X-Virus-Scan-Result: Repaired 40186 W32.Beagle.M@mm
    Original-recipient: rfc822;XXX@XX.XX.rr.com
    Hmmm original-recipient: isn't a header I recognise
     
  4. dak

    dak Registered Member

    Joined:
    May 11, 2004
    Posts:
    52
    Normal internal RR handoff, except it appears there is a slight misconfiguration in the RR mail system causing this header to be flagged for mis-matched name and IP pair. "ms-mta-02-smtp.socal.rr.com" is legitimate, it's just not "10.10.4.126" like it thinks it is.


    Normal internal RR handoff (from a Los Angeles mail exchanger, which is the machine sitting between the internal RR mail handling system and the Internet at large).


    Here's where the email first entered the RR mail handling system from the Internet. The message claimed to be from "oemcomputer.net", but was actually from "charterpipeline.net". If there were no received headers below this one, this is the source.

    Also note that the timeline is correct for these headers.


    I've seen this before, both as a header and in the body of undeliverable replies. Seems the mail-daemon adds it when there are multiple recipients of, or a redirection of, an address, so the "sent to" address is preserved for all recipients.
    For example, you send an email to "department@example.com" and when "example.com" receives it, it sends a copy of the message to "person1@example.com", "person2@example.com" and "person3@example.com" because "department@example.com" isn't a "real" mailbox, but an alias for the other three. Since there can be multiple aliases redirecting to the same three, or combinations of them, this is a way of tracking which address it was originally sent to.

    Let me go out on a limb here - I assume this isn't a spam you have received, but a bounce of an email that contained a virus and showed to have been sent by you (though you in fact didn't send it). Am I even close?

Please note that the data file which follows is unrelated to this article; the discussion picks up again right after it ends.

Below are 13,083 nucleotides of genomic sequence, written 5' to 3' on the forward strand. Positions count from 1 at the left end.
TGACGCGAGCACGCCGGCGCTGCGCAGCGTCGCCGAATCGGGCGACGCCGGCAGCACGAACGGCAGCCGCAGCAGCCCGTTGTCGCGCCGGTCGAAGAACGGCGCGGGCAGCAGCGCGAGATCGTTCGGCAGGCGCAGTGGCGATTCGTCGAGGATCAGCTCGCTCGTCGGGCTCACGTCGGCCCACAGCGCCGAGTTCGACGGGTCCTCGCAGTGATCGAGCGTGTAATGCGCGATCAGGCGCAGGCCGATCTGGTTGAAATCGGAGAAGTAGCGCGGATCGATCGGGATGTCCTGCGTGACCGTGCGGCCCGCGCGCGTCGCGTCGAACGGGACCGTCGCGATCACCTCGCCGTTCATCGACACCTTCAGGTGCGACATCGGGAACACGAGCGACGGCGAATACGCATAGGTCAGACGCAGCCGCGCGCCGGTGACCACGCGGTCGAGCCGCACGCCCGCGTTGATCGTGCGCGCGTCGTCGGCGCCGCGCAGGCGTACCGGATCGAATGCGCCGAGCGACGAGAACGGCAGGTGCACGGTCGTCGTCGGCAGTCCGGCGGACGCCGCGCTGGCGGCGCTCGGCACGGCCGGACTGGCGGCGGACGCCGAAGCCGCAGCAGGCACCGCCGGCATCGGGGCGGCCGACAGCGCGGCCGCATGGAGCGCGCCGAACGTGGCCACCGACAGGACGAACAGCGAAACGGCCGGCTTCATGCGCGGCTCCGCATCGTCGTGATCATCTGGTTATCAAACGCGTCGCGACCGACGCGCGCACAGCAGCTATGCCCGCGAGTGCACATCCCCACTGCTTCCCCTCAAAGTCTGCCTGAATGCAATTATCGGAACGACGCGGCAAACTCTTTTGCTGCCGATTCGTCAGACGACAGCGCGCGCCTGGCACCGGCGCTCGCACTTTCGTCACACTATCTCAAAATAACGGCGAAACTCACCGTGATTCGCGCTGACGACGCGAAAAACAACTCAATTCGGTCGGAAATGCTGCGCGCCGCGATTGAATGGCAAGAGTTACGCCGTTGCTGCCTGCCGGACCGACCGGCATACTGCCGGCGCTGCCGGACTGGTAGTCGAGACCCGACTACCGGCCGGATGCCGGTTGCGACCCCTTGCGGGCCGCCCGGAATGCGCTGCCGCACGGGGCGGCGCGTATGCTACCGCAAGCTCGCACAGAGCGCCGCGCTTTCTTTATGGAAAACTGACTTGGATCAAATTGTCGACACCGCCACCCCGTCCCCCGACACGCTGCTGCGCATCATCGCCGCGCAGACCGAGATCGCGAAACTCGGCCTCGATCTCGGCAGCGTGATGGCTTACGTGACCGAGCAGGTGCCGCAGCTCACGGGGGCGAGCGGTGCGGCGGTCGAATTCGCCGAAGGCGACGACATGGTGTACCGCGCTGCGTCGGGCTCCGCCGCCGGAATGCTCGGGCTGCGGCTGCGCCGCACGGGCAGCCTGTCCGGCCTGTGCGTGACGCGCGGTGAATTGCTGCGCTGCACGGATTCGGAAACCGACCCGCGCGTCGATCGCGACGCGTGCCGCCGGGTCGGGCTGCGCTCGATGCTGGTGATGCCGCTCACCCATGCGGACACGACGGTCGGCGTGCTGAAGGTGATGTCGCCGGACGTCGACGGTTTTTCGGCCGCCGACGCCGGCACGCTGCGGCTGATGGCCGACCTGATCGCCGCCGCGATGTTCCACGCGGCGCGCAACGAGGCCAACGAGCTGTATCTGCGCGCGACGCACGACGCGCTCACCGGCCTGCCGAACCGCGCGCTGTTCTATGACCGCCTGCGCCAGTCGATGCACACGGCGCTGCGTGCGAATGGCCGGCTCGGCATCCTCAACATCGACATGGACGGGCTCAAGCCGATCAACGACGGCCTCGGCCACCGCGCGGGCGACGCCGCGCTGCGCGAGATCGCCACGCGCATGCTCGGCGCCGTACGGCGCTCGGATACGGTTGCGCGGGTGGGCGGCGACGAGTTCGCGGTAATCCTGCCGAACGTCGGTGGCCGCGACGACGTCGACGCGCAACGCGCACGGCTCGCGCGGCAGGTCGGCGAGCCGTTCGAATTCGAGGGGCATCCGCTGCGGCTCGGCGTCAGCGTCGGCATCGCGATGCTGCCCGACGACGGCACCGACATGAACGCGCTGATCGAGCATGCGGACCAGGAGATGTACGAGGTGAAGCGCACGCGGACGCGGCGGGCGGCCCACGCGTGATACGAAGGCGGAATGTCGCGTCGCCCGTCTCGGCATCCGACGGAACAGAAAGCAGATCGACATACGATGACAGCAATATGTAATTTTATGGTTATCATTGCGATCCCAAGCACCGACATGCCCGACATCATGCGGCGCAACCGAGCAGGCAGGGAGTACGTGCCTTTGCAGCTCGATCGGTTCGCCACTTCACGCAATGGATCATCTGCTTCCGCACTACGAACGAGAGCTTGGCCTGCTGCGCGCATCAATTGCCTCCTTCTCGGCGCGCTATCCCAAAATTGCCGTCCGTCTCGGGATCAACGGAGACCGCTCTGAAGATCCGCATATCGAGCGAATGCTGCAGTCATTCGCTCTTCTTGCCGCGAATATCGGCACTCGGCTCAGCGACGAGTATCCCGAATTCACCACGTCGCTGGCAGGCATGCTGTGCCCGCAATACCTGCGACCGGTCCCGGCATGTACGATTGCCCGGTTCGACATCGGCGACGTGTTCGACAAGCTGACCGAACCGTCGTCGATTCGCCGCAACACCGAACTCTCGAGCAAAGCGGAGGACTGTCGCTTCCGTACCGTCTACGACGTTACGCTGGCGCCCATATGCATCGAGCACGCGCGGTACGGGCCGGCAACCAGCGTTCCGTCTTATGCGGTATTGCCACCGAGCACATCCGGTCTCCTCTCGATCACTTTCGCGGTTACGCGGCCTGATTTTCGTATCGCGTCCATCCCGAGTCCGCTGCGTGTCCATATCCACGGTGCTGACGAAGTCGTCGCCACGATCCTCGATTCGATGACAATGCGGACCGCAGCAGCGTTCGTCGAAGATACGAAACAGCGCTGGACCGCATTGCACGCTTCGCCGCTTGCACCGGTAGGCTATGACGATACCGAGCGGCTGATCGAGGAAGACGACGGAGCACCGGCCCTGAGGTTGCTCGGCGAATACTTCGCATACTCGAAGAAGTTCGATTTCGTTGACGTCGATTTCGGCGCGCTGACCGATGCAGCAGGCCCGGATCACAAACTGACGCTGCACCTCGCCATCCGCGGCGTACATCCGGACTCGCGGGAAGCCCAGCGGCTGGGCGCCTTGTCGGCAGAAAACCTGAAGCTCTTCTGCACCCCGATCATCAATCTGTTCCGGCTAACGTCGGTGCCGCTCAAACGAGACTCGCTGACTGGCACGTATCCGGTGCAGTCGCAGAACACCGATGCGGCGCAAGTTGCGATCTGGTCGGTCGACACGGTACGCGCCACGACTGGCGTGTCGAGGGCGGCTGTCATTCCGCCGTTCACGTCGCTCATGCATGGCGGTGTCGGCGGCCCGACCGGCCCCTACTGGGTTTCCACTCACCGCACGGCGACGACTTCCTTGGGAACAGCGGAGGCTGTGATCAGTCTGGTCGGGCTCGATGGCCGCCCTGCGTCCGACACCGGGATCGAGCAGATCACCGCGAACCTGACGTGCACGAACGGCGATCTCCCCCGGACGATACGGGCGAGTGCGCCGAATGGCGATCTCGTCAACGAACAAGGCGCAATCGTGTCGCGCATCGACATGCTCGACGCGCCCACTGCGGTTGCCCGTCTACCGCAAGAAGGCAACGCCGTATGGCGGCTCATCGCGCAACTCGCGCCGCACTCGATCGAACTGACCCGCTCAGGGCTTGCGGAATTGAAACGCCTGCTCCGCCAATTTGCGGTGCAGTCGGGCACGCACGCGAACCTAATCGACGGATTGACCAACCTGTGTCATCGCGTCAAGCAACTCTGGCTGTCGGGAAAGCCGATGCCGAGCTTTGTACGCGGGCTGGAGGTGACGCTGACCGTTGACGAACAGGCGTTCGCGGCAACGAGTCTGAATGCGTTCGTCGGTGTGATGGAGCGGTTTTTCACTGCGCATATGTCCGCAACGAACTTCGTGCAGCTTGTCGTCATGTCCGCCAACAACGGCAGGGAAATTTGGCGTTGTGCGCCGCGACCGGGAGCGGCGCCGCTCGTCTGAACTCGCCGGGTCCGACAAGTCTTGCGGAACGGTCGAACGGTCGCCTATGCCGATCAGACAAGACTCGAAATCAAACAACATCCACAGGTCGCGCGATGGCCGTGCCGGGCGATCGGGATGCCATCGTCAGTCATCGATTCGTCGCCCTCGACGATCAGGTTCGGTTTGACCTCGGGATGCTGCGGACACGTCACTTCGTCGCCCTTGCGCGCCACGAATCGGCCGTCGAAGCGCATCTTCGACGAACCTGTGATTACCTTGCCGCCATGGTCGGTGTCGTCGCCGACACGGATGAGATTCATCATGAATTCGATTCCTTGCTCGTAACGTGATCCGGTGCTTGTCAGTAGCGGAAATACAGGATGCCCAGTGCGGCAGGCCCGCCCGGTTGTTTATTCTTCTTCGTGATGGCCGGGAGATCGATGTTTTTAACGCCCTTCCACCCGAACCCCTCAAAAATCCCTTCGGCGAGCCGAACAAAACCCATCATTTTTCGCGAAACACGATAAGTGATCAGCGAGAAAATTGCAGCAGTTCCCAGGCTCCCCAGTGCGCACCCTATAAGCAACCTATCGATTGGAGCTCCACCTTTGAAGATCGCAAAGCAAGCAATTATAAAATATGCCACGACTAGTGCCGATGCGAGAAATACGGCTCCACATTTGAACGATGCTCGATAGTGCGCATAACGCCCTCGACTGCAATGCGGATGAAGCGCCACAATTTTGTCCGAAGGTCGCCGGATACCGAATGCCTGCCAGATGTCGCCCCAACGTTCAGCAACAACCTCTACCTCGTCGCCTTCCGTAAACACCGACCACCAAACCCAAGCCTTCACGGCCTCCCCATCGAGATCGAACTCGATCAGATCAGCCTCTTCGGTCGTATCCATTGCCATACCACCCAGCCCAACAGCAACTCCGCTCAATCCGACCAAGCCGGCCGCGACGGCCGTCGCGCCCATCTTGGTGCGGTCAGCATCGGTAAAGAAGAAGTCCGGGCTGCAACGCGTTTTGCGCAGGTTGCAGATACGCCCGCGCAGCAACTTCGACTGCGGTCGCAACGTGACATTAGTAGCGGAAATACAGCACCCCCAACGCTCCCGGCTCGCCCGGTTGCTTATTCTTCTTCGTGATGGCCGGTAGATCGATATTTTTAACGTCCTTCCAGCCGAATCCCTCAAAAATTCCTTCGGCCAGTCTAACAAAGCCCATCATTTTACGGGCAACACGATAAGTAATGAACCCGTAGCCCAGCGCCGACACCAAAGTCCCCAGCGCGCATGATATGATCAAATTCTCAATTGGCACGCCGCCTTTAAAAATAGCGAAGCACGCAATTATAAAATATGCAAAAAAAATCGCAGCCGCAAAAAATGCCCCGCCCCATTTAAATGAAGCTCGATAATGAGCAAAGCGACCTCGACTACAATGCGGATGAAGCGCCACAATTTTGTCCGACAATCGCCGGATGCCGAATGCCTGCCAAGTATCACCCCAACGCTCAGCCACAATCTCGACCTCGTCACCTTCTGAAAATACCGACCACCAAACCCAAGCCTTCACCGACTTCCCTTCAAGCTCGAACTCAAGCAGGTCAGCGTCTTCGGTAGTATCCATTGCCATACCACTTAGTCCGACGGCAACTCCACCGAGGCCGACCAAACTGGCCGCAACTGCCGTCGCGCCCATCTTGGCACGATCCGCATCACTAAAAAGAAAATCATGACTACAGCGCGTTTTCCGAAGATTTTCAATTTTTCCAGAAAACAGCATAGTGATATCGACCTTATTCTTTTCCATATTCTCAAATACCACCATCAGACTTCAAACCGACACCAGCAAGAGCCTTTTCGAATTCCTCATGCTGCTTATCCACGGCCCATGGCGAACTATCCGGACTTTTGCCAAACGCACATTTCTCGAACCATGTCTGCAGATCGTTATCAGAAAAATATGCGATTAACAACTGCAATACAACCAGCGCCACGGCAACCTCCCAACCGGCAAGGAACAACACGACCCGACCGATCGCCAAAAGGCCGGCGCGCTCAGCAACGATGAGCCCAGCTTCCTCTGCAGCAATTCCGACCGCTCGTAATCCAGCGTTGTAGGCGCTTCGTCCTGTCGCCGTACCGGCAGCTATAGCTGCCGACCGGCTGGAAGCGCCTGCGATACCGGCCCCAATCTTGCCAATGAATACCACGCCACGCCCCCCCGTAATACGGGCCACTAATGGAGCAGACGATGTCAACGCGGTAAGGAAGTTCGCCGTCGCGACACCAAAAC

--
    dak
     
    Last edited: Jun 14, 2004
  5. George_S

    George_S Registered Member

    Joined:
    Jun 11, 2004
    Posts:
    11
    Yes, that's exactly right, which is why I decided to post these headers instead. More to them. Thanks again. Virus scans and TDS-3 scans turn up nothing though.
     
  6. dak

    dak Registered Member

    Joined:
    May 11, 2004
    Posts:
    52
    And they shouldn't/won't turn up anything, you're not infected.
    But someone that has your email address in their address book, or an email from you sitting in their inbox, is infected (and the odds are they don't know it).
    The infected machine is sending out the virus laden emails, using you as the FROM: address so you get all the bounces and complaints. You've been spoofed. Had you been selected maliciously and purposefully it would be a Joe-job.

    That means charterpipeline.net, from the last set of headers you posted, is the origin of the bounce, but not the infected machine.
    You would need to see the complete, actual headers from one of the virus carrying emails to determine the actual source of the problem.

    There's not much you can do about this.
    You can notify your entire address book, explain the problem and ask them to check their systems (and hope the infected one does and cures the problem). One problem with this is if something you sent someone has been forwarded and forwarded and forwarded, then the infected machine's owner wouldn't be in your address book and more than likely you don't know them, either.
    You can contact the ISPs you receive the bounces from and hope one of them will send you a set of headers so you can track down the real problem computer. The chances are slim, but that's better than absolutely none. Of course, if these ISPs knew what they were doing you wouldn't be receiving the bounces in the first place. I guess you could always contact them to tell them what incompetent morons they are (It made me feel better and stopped some of the bounces, but not the root of the problem.), but mostly all you can do is wait for them to eventually stop.

    I've suffered through this several times over the last few years, from being both spoofed and Joe-jobbed.

    --
    dak
     
  7. George_S

    George_S Registered Member

    Joined:
    Jun 11, 2004
    Posts:
    11
    dak, thanks again for the detailed reply. Very helpful. I guess my suspicion that it wasn't really sent from my ISP at all is not the case, which is good to know. Evidently, my ISP is indeed doing virus checks at their servers.

    I just installed Sam Spade and it's cool, but am just learning. Thanks for the help.
     
Thread Status:
Not open for further replies.